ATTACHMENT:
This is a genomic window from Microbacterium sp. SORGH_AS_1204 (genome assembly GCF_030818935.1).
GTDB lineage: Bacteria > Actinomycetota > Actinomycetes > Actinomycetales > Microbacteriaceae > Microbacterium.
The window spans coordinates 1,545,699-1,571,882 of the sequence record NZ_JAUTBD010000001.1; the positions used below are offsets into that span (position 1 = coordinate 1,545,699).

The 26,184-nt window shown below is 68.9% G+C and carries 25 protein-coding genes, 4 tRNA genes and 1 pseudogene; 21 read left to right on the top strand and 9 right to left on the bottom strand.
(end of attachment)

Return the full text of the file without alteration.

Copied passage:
This is a genomic window from Microbacterium sp. SORGH_AS_1204 (genome assembly GCF_030818935.1).
GTDB lineage: Bacteria > Actinomycetota > Actinomycetes > Actinomycetales > Microbacteriaceae > Microbacterium.
The window spans coordinates 1,545,699-1,571,882 of the sequence record NZ_JAUTBD010000001.1; the positions used below are offsets into that span (position 1 = coordinate 1,545,699).

The 26,184-nt window shown below is 68.9% G+C and carries 25 protein-coding genes, 4 tRNA genes and 1 pseudogene; 21 read left to right on the top strand and 9 right to left on the bottom strand.